Bikes with an electric motor, intended to assist the rider, are very popular in some parts of the world. The e-bike movement is slowly gaining momentum in the United States, and the major manufacturers have started to introduce these bikes. For example, Felt has six e-bike models, three for the road and three for off-road – including a very cool e-Fat Bike. The idea behind an e-bike is to provide a boost to your pedaling, and not to act as a purely electric motor bike. We have converted mountain bikes to e-bikes by adding BionX systems in the past (https://fitwerx.com/index.php?s=BionX), but what about designing a custom electric road bicycle from the ground-up?
One drawback of practically all production e-bikes is that they are cruiser-type bikes, designed as city bikes, or rail trail cruisers with flat upright bars. At the moment, there are very, very few “regular” road bikes, with drop bars, manufactured as e-bikes. We have a client who was interested in an e-bike, but one with drop handlebars, i.e. a conventional road bike, but with an electric assist. Our client is not very tall, as evidenced by the fact that her existing bike has 650c wheels. Finally she wanted disc brakes and Di2. If the pickings are few for a road bike with an electric motor, add the requirements of 650c wheel compatibility, hydraulic disc brakes, and electronic shifting, and the pickings are nonexistent. Well, almost nonexistent… Time to get out BikeCad and start creating a bike!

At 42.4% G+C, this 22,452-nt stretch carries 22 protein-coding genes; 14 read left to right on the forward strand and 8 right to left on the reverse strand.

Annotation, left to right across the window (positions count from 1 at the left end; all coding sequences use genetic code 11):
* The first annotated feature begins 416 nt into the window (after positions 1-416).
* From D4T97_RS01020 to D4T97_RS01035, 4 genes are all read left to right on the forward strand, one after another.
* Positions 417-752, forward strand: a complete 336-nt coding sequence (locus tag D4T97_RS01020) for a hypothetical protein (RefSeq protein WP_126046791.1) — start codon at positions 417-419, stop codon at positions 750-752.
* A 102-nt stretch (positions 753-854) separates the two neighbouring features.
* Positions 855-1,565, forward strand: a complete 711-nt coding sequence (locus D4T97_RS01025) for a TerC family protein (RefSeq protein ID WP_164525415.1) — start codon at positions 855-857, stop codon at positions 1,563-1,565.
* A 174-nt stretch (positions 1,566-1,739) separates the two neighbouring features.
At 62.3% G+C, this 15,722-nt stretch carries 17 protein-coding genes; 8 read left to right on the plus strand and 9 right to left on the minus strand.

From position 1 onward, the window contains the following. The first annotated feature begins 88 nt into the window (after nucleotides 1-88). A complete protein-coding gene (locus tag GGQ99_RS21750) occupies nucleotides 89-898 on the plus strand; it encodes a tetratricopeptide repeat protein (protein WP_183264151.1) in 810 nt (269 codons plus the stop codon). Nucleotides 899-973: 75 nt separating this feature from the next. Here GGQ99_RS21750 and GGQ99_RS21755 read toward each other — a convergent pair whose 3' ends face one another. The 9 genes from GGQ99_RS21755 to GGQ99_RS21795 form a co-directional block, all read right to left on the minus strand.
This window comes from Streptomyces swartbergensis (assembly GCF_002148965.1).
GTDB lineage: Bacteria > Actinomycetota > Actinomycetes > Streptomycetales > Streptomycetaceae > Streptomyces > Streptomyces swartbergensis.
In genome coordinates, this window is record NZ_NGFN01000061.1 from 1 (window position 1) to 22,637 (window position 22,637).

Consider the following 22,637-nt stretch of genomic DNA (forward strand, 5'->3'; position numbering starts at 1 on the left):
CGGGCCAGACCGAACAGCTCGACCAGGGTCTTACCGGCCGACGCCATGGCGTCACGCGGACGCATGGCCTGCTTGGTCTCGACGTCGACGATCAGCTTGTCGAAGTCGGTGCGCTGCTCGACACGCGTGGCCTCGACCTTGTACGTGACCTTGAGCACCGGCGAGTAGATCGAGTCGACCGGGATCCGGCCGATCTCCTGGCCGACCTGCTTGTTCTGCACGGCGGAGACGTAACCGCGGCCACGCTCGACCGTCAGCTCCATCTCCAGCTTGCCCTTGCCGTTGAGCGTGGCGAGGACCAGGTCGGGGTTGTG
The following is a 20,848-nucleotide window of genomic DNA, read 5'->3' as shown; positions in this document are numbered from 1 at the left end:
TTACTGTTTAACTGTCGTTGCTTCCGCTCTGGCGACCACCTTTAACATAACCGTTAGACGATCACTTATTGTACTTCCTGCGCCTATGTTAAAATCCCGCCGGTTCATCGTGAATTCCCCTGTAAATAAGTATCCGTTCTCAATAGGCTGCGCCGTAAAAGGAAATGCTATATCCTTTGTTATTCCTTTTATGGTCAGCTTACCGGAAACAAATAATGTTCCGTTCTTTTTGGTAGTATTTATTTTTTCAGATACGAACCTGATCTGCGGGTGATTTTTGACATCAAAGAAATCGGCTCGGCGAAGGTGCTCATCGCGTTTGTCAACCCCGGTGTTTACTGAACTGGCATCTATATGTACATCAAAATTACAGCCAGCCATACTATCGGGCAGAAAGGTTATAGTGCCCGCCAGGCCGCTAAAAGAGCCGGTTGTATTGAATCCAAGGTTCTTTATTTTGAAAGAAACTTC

First, we had to decide what electric assist system to use. There are two basic types of e-bike systems. Some e-bikes have the motor built into the rear wheel, called rear drive, while others have a motor that adds its assist at the crank, called a mid-drive. Mid-drive systems are only available as original equipment on bicycles, as they have to be designed to operate the crankset and are built into the frame. Mid-drive simply cannot realistically be added-on to an existing frame – a frame builder would have to design the entire bike around that system. So, after more investigation and discussions with bike manufacturers and our client, it was decided to go with the BionX S350DX, a rear wheel drive system, the same type used on the mountain bike conversions mentioned above. BionX has been in the business of making e-bike systems for over ten years, and they make several models, so they were a good choice.
The BionX S350DX features a 350 watt motor with a rechargeable Li-ion battery. The battery pack mounts to the frame’s downtube, taking up the space where one would otherwise mount a water bottle cage. There are 4 separate assist settings, expressed as a percentage of your power output: 37%, 75%, 150%, and 300%. The harder you pedal, the more boost you get, as the boost is a percentage of the power you are putting into the pedal. There is no “accelerator”, meaning that the system cannot act independently of your pedaling. It is not an electric motor scooter. The rechargeable, 48 volt battery has a 65 miles range, using the 37% assist setting. This range is based on a flat ride, no hills, and no increased levels of assist. So a hilly ride, or use of higher power assists, will reduce the mileage.